Positioning & Advocacy

The rise of e-Commerce and its challenges: a multi-stakeholder discussion 

The rising popularity of online shopping is a hallmark of the digital age. This is unsurprising for many reasons. e-Commerce platforms offer consumers competitive prices, an unparalleled array of products and the convenience of door-to-door delivery. However, despite these advantages, the rise of e-Commerce shopping has brought about a series of new challenges that legislators and authorities are struggling to deal with.

As our recently published study shows, consumers who shop online are often at risk of buying unsafe products that fail to meet legal standards. Essentially, our research proves that the current regulatory landscape is unsustainable. If no measures are taken, consumer trust in online marketplaces could be permanently damaged. The importance of consumer trust cannot be understated in the context of e-Commerce. Without it, how can we expect individuals to place their faith in online sellers whom they know nothing about?

At Euroconsumers, we believe that multi-stakeholder dialogue is essential for the betterment of consumer protection. It is for this reason that we held a panel at our annual forum where we discussed the current state of e-Commerce with representatives from the European Commission, the WTO and Amazon. Participants debated the most effective measures to be considered for the purpose of securing a safer ecosystem for online shopping.

Werner Stengg, from the European Commission, began by noting the positive results achieved by the EU institutions in the past decade: “Legislation on e-Commerce has evolved quite significantly in the last ten years,” argued the Commission official. Stengg nevertheless admitted that there is still much work to be done, particularly in matters related to transparency, platform liability and competition. Furthermore, the Commission official pointed out that individual countries, and not e-Commerce platforms, are currently the greatest threat to the proper enforcement of consumer protections.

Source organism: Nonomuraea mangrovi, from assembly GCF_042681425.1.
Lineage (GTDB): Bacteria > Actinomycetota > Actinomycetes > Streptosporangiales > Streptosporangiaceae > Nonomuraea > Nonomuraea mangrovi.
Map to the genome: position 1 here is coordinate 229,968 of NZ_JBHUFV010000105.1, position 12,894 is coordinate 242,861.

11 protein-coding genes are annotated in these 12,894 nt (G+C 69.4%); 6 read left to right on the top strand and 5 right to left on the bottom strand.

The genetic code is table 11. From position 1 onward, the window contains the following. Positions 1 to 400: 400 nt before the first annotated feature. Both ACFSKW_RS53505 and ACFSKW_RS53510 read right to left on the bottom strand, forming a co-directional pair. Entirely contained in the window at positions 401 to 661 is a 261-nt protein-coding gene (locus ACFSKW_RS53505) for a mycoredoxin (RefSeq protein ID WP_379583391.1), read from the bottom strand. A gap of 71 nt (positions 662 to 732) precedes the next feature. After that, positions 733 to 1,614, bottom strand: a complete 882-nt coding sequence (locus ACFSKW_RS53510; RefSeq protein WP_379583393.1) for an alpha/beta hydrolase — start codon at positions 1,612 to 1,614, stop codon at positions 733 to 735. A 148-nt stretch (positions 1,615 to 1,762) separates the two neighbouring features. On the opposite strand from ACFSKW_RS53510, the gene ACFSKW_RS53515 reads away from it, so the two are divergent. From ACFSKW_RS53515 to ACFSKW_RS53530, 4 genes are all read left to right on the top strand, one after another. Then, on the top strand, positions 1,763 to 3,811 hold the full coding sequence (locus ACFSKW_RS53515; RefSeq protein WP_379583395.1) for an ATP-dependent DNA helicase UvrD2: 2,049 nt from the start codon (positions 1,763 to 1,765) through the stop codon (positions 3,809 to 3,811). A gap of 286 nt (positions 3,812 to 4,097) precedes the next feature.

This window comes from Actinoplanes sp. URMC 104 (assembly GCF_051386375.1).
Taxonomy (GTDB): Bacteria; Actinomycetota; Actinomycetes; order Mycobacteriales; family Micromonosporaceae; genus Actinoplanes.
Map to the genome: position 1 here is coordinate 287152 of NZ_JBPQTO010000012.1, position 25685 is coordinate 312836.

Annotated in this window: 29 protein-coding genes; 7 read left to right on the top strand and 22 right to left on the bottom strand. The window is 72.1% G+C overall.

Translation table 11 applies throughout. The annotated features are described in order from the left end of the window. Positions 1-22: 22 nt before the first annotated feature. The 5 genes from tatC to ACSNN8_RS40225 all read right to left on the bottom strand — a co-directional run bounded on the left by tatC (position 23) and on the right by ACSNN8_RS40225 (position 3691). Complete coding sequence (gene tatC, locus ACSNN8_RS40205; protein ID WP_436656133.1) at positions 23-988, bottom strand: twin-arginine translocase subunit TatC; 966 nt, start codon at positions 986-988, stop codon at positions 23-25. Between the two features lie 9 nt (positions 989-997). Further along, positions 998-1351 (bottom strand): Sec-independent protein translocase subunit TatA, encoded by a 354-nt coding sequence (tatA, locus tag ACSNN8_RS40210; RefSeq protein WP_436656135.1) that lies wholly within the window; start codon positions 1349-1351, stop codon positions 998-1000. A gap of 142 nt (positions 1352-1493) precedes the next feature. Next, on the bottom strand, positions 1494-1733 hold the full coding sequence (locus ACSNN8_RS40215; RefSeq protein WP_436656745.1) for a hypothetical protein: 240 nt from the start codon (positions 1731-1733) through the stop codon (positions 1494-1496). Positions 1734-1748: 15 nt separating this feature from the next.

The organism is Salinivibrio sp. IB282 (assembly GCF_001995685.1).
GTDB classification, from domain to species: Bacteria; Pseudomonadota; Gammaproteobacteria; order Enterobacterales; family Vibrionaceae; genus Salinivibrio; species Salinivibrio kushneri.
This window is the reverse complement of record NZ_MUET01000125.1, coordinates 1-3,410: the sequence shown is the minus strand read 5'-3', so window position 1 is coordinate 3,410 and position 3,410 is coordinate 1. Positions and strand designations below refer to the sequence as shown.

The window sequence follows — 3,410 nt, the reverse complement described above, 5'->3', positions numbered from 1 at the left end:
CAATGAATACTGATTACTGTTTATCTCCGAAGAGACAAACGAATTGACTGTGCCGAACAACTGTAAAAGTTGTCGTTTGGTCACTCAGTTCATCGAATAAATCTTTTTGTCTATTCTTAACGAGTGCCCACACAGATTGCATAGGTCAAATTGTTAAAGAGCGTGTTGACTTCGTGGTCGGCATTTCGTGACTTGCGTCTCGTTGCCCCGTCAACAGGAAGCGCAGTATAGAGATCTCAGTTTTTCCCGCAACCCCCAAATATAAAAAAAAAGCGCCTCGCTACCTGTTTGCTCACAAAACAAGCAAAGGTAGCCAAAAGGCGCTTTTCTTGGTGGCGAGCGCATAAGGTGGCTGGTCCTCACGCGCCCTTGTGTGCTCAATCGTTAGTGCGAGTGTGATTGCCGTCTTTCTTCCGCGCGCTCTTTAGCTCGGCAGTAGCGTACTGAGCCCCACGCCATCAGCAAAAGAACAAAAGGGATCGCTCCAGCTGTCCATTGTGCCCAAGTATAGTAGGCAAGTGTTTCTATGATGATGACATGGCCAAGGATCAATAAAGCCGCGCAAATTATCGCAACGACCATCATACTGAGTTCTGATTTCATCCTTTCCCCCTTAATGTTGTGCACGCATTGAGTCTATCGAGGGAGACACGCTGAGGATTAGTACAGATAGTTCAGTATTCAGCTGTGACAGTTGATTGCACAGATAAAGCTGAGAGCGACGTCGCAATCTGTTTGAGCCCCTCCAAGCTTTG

Indeed, regardless of the stringency of safety and quality standards set within a political community, the borderless nature of online shopping significantly limits the effectiveness of regulations. As Stengg puts it: “If people use platforms to buy stuff from China, to name an example then it is very hard for state authorities to enforce any of the rules that have previously been negotiated.

Unfortunately, as WTO Director Victor do Prado pointed out, international agreements on e-Commerce are difficult to achieve. When asked by moderator Paolo Martinello whether he could assure consumers that a global deal on e-Commerce is likely to materialise, the WTO official said he could not “We are always trying to catch up. The legal framework is always behind reality.” said the WTO Director. Given that the WTO operates according to unanimity, it is improbable, argued the official, that an agreement could be reached in a timely fashion.

Given the limitations of traditional legislative processes as well as the difficulty in negotiating international conventions, perhaps different methods could be explored. This is precisely what Amazon Director James Waterworth argued for. According to Waterworth, self-regulation could help matters speed up. Nevertheless, the representative from Amazon noted that this method would not be unilateral. “The richness of cooperation […] is much enhanced by self-regulation,” said the representative from the American platform. Of course, without proper legislative initiatives to accompany the efforts of individual companies, it is hard to see how self-regulation would be sufficient to correct the structural flaws of the market for online shopping.

The back and forth between Stengg, do Prado and Waterworth accurately reflects the open and lively debate concerning the legislative tools that are currently being proposed to protect consumers when shopping online. We have seen that the public sector’s efforts are limited by the fragmented state of the international scene. Likewise, cross-border agreements are difficult to come by due to the lack of consensus. Finally, self-regulation, while useful cannot make up for the failures of the other two options.

Although they are the primary interface for consumers, platforms are merely intermediaries under current European law. As such, they are not legally required to prevent harmful products from going up on their websites. This leaves consumers in a vulnerable position. EU Legislation must be amended to make sure that platforms are liable for the products offered on their catalogues. This way, e-Commerce platforms would be encouraged to prevent harmful products from appearing on their websites.

Our very own Els Bruggeman concluded the discussion by suggesting that “we must focus on a fundamental question: how can we establish consumer trust in e-Commerce marketplaces?” The primary focus of all the interested stakeholders should be on restoring consumers’ trust in online platforms.

As such, all kinds of legislative and non-legislative tools should be explored. For example, the consumer movement could play a crucial role in assisting public institutions with the drafting and enforcement of legislation. Likewise, consumer organisations could work with market players to develop consumer-centred approaches for market improvement. Els’ remarks encapsulate Euroconsumers’ position. The challenges brought about by online shopping cannot be addressed without placing the consumer perspective at the core of the discussion. As such, multi-stakeholder cooperation is critical for restoring consumers’ trust in the digital economy.